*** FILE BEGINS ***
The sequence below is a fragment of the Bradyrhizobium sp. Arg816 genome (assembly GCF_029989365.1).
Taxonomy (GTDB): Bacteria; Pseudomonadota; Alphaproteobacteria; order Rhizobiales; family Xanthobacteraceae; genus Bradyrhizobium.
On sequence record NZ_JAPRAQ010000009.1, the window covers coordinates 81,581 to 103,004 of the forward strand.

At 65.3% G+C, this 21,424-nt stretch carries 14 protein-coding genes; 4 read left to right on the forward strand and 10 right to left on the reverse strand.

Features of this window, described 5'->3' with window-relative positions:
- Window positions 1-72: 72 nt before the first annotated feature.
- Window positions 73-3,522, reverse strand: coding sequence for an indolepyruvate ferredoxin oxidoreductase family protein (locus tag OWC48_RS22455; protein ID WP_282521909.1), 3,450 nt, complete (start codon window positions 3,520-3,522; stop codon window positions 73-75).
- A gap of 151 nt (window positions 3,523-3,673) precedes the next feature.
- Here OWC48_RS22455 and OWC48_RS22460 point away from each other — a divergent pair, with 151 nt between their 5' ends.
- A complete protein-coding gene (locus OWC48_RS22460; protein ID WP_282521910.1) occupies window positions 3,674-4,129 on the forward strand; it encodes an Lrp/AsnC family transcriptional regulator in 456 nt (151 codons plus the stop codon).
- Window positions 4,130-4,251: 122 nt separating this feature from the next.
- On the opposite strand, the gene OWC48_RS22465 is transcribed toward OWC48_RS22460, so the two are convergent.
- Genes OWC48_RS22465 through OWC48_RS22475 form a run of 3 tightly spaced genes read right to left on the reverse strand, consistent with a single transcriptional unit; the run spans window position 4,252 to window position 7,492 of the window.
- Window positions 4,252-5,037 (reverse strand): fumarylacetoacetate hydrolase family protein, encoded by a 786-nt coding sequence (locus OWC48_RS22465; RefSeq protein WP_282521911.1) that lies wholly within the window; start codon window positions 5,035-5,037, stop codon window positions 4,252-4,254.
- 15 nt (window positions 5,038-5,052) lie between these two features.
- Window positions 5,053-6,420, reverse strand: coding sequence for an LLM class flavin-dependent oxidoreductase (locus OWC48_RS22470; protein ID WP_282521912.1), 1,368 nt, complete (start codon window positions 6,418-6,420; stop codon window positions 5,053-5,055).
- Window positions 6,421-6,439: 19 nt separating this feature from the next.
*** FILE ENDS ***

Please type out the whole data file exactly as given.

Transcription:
The sequence below is a fragment of the Bradyrhizobium sp. Arg816 genome (assembly GCF_029989365.1).
Taxonomy (GTDB): Bacteria; Pseudomonadota; Alphaproteobacteria; order Rhizobiales; family Xanthobacteraceae; genus Bradyrhizobium.
On sequence record NZ_JAPRAQ010000009.1, the window covers coordinates 81,581 to 103,004 of the forward strand.

At 65.3% G+C, this 21,424-nt stretch carries 14 protein-coding genes; 4 read left to right on the forward strand and 10 right to left on the reverse strand.

Features of this window, described 5'->3' with window-relative positions:
- Window positions 1-72: 72 nt before the first annotated feature.
- Window positions 73-3,522, reverse strand: coding sequence for an indolepyruvate ferredoxin oxidoreductase family protein (locus tag OWC48_RS22455; protein ID WP_282521909.1), 3,450 nt, complete (start codon window positions 3,520-3,522; stop codon window positions 73-75).
- A gap of 151 nt (window positions 3,523-3,673) precedes the next feature.
- Here OWC48_RS22455 and OWC48_RS22460 point away from each other — a divergent pair, with 151 nt between their 5' ends.
- A complete protein-coding gene (locus OWC48_RS22460; protein ID WP_282521910.1) occupies window positions 3,674-4,129 on the forward strand; it encodes an Lrp/AsnC family transcriptional regulator in 456 nt (151 codons plus the stop codon).
- Window positions 4,130-4,251: 122 nt separating this feature from the next.
- On the opposite strand, the gene OWC48_RS22465 is transcribed toward OWC48_RS22460, so the two are convergent.
- Genes OWC48_RS22465 through OWC48_RS22475 form a run of 3 tightly spaced genes read right to left on the reverse strand, consistent with a single transcriptional unit; the run spans window position 4,252 to window position 7,492 of the window.
- Window positions 4,252-5,037 (reverse strand): fumarylacetoacetate hydrolase family protein, encoded by a 786-nt coding sequence (locus OWC48_RS22465; RefSeq protein WP_282521911.1) that lies wholly within the window; start codon window positions 5,035-5,037, stop codon window positions 4,252-4,254.
- 15 nt (window positions 5,038-5,052) lie between these two features.
- Window positions 5,053-6,420, reverse strand: coding sequence for an LLM class flavin-dependent oxidoreductase (locus OWC48_RS22470; protein ID WP_282521912.1), 1,368 nt, complete (start codon window positions 6,418-6,420; stop codon window positions 5,053-5,055).
- Window positions 6,421-6,439: 19 nt separating this feature from the next.